Best-Selling Blood Pressure App Shown To Be Very Inaccurate, According To Johns Hopkins Researchers

A best-selling smartphone app used for measuring blood pressure has been shown to deliver “highly inaccurate” results, according to a study published in the medical journal JAMA Internal Medicine. Although the popular app, known as Instant Blood Pressure (IBP), has accumulated 150,000 downloads, researchers found that the results given were inaccurate 8 out of 10 times.

The finding raises the question of reliability of mobile apps and has summoned calls for regulation of this fast growing sector.

IBP was a bestselling health app on both the Apple and Android app stores, available between June of 2014 and July of 2015 for a price of $4.99. It purports to accurately measure blood pressure by having users place the upper edge of their smartphones on their chest while placing a finger over the built-in camera lens.

Timothy Plante and colleagues at Johns Hopkins tested out the app on 85 participants. More than half of the participants had self-reported hypertension, and 91% reported taking anti-hypertensive medications.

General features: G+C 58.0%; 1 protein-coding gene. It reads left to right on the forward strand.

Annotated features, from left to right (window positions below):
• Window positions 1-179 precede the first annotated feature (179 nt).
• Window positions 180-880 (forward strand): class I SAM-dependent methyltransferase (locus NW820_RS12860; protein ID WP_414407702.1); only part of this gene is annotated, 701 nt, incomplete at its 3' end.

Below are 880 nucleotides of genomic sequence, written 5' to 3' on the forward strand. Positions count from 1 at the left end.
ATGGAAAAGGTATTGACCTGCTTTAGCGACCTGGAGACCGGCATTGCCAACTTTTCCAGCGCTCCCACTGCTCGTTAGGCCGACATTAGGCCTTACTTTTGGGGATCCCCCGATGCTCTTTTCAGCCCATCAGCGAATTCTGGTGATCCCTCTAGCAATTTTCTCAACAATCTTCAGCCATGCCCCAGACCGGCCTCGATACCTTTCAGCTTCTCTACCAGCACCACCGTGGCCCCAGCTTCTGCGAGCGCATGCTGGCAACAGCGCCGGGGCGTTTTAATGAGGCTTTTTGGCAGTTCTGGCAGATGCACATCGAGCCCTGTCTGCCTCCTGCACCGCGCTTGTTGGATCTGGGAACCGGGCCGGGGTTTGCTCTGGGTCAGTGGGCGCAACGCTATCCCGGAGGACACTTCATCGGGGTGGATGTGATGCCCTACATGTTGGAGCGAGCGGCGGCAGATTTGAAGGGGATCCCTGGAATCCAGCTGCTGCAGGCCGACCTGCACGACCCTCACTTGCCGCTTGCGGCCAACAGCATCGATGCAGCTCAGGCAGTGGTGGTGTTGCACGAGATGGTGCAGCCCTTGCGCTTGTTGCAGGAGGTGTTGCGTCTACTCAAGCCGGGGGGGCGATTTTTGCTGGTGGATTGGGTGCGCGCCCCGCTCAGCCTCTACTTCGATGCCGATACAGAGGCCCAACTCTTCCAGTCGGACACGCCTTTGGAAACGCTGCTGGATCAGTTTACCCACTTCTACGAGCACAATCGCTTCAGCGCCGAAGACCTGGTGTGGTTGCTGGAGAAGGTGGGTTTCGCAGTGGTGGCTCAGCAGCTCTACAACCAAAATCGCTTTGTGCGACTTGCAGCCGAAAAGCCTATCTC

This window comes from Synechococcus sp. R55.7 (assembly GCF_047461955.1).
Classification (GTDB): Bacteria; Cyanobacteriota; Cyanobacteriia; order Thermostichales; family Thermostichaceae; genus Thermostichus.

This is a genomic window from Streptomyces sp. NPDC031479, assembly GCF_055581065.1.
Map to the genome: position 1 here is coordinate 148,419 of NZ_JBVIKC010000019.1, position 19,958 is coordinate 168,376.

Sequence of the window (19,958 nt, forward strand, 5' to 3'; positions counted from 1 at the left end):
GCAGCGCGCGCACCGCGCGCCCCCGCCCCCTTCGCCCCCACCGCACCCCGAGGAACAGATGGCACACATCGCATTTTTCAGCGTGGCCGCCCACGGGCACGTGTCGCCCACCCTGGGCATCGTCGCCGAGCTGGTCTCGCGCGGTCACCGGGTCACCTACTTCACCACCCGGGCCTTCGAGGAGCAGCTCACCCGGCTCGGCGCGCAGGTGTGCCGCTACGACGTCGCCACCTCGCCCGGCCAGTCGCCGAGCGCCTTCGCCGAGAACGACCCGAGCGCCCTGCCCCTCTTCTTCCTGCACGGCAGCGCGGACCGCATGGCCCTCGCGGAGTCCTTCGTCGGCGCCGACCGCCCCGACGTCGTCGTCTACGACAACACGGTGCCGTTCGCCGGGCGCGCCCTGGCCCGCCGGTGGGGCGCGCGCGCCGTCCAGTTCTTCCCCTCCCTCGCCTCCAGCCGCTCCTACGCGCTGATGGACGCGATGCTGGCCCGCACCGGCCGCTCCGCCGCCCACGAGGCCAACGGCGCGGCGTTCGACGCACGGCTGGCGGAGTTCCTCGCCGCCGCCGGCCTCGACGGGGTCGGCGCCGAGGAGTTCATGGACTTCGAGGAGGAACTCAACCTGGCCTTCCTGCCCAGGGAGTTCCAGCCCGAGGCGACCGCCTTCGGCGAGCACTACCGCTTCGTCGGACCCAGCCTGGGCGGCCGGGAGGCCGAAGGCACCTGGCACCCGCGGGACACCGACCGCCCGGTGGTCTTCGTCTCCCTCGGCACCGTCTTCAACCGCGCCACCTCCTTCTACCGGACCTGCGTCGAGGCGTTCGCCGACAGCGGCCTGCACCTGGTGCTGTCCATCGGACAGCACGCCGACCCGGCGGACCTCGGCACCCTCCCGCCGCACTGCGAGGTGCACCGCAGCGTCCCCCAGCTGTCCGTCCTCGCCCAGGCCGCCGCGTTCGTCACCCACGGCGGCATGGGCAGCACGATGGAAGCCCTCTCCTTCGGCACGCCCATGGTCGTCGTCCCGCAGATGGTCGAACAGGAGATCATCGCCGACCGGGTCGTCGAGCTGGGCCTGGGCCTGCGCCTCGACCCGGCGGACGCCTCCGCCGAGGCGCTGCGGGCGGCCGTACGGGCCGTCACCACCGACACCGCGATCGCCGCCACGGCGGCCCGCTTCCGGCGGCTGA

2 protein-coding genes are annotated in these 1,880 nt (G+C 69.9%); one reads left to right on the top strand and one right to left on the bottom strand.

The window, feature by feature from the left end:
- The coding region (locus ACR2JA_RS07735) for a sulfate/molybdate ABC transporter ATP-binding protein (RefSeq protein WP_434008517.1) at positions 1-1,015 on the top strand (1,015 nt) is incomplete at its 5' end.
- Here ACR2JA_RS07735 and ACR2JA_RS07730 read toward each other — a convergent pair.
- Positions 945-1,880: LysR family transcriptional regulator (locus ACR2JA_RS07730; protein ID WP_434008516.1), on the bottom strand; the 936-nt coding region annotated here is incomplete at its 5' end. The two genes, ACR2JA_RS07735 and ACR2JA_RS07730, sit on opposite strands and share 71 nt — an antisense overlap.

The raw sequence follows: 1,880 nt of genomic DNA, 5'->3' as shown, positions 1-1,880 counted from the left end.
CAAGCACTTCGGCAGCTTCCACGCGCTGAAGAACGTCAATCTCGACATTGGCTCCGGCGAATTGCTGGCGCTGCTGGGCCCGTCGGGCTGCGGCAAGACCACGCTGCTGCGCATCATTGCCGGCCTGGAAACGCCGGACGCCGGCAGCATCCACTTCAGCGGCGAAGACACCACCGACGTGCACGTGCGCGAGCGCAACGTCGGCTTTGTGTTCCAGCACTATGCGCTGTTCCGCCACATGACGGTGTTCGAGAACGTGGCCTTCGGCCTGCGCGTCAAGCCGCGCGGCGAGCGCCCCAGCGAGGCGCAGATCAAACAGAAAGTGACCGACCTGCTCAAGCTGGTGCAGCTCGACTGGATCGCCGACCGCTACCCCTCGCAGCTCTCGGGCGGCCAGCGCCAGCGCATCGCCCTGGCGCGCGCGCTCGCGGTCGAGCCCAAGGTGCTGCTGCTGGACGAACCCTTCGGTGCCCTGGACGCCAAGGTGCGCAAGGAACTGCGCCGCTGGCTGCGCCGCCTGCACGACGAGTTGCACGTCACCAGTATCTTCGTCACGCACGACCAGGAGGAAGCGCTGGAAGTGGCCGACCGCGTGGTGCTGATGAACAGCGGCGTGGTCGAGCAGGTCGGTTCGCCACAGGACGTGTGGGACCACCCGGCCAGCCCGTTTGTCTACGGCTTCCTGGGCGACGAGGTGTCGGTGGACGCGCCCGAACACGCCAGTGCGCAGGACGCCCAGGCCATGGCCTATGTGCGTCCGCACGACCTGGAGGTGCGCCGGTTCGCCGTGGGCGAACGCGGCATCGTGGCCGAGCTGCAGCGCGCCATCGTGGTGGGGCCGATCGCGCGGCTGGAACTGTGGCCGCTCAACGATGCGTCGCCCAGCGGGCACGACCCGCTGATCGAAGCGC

The researchers discovered that the app had a tendency to inform users that their blood pressure was in the normal range when it was actually mucher higher. In general, they found the app underestimated higher blood pressure levels and overestimated lower blood pressure levels.

The authors wrote:

“The low sensitivity for hypertensive measurements means that approximately four-fifths (77.5%) of individuals with hypertensive BP levels will be falsely reassured that their [blood pressure] is in the nonhypertensive range.”

“Our study has both clinical and public health relevance. While IBP recently became unavailable for unclear reasons, it is installed on a vast number of iPhones.”

Ryan Archdeacon, CEO of Auralife, the company behind the app told Fortune:

“We were shocked to have identified critical deficiencies and inaccuracies in the study control design and data analysis that cause it to inaccurately portray the performance of Instant Blood Pressure. We have our own data.”

According to IMS Health – a company that provides information, services and technology for the healthcare industry – there are more than 165,000 mobile health apps available on the market and the m-health sector could be a $26 billion industry by the end of 2017.